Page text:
Editor’s Letter—January 2010
The break in the calendar that divides one year from another is like a binary switch: On December 31, we look back and reflect on the preceding 365 days; then after the glittery ball drops in Times Square (tape delayed for us, of course), we start looking forward. It is as it ever was.
Who doesn’t wonder what the future will look like? For our cover this month, we gave free reign to our imagination (and the creative breadth of concept artists Massive Black) to visualize a Los Angeles where the sky really is the limit. We added flying cars, though chances are that whatever our mode of transport, its wheels will remain on terra firma. But for the folks profiled in “Visionary,” looking forward to L.A. 2050 is a full-time job. These four men and one woman are impacting how Angelenos will live in the decades to come. And this isn’t science fiction. There are no Star Trek–esque teleporters in any of their imaginings (so there goes that traffic solution).
As a matter of fact, not all of the visionaries profiled by Samantha Dunn and Brooke Hodge are scientists. What is striking is that all have stretched beyond their fields to seek solutions. Maja Matarić’s work on robots that assist stroke victims may have started at MIT when she was a grad student learning about artificial intelligence and computer science, but it evolved after she added neuroscience to her considerable skill set. Peter Saville’s prophetic métier helps cities reinvent themselves by refocusing their identity and self-image. His background may be in design and communications, but there is a considerable amount of economics and politics he channels to create a new vision of a city that is strong enough to become a self-fulfilling prophecy.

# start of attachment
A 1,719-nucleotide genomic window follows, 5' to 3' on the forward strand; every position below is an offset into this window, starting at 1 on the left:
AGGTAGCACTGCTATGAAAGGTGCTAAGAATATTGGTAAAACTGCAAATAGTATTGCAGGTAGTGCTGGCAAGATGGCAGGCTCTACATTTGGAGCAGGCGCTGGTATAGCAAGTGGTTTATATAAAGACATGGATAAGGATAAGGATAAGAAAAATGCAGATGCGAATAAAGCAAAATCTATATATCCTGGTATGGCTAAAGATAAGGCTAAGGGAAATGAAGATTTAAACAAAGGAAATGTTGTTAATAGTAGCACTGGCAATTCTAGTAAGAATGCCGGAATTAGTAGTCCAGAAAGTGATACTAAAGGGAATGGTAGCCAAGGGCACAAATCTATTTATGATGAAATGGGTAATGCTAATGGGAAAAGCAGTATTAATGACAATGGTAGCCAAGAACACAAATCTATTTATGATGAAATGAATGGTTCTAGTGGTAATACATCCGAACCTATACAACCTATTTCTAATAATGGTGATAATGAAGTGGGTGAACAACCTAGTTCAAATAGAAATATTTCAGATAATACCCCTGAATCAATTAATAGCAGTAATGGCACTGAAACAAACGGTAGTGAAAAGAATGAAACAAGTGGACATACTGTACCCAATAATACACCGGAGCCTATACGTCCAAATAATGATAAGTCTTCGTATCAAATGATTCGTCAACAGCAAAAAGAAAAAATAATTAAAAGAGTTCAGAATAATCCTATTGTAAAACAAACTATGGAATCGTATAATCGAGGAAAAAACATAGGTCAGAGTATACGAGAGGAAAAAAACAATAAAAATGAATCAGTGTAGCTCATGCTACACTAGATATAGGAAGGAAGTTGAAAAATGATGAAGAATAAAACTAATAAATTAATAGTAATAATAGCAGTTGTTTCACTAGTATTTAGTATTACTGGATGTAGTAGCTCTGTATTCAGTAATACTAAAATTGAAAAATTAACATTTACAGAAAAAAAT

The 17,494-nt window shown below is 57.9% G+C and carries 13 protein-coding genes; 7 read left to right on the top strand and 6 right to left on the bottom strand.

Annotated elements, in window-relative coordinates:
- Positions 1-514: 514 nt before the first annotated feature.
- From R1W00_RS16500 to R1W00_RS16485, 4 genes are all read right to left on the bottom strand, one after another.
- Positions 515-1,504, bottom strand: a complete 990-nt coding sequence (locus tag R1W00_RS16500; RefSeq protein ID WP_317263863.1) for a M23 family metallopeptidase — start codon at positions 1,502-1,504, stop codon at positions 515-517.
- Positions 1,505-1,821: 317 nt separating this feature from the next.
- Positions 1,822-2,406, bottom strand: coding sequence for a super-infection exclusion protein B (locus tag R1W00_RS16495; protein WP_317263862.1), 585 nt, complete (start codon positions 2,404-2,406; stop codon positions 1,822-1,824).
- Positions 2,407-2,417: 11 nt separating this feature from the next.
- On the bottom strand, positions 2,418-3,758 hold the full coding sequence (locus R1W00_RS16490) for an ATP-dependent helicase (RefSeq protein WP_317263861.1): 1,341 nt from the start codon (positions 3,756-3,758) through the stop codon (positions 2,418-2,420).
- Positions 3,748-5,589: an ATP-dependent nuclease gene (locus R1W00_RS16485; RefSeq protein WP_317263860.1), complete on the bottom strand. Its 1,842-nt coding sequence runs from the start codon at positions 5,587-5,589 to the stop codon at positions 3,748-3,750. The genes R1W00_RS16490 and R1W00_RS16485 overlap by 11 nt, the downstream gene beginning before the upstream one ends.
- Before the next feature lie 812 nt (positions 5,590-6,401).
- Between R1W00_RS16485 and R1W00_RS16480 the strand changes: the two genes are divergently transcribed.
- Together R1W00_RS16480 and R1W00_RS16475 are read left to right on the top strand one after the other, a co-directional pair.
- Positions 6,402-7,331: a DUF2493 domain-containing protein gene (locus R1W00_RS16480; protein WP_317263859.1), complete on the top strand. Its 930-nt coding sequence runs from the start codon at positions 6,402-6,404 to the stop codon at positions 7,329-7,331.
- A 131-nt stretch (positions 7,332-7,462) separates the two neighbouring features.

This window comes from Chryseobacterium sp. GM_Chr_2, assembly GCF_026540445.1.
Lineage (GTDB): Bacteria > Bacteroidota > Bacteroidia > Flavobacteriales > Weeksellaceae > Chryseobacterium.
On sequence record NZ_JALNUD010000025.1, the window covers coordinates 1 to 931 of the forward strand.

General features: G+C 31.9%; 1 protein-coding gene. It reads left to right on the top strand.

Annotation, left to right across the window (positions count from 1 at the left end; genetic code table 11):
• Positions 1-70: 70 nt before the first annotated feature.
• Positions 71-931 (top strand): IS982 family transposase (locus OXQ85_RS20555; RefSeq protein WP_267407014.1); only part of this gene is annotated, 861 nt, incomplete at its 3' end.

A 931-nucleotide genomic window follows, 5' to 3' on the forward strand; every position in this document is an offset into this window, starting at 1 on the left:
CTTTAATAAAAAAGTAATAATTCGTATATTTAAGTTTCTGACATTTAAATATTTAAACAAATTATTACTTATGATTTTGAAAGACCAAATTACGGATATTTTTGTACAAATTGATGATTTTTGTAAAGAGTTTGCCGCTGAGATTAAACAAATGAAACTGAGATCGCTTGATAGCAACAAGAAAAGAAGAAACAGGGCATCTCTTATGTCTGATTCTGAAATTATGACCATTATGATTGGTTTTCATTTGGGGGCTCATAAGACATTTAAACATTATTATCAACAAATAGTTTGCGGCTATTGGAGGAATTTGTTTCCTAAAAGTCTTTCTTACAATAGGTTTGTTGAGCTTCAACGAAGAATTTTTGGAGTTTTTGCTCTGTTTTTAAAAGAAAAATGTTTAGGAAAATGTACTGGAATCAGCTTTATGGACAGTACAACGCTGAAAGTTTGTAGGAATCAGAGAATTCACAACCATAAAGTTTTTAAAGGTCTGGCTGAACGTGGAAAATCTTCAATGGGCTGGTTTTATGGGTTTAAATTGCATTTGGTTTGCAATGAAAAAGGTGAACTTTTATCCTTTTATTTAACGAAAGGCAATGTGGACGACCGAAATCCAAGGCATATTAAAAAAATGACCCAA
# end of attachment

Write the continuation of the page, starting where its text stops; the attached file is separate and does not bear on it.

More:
What is it about our sunny clime that generates fiction about dark deeds? Los Angeles loves its detective stories—and the writers who deliver them. In “Man of Mystery,” Robert Crais talks to noir authority (she has a Ph.D. in the subject) and Edgar Award–winning writer Megan Abbott about his latest novel, The First Rule, the second book to bring front and center Elvis Cole sidekick Joe Pike.
Sometimes you have to go pretty far to find something close to home. Such was the case with “Joker’s Wild.” Design and culture editor Mayer Rus traveled to Art Basel Miami Beach, South Florida’s annual weeklong revel of fine art and the people who love it, to find L.A. artist Eric Yahnker. The change in geography did nothing to diminish Yahnker’s satirical and wicked sensibilities.
We have more good stories than we have room in the magazine. So seek out our Web exclusive—“Strong Magic,” by food and wine editor Lora Zarubin, about the odyssey of chef Craig Strong of Montage Laguna Beach from the ocean off Santa Barbara to Rancho Santa Fe. His goal? Finding the best ingredients for the ultimate dinner cooked over an open fire.
The year is young—the perfect opportunity to begin an armchair exploration of new subjects. Here’s hoping you start with us.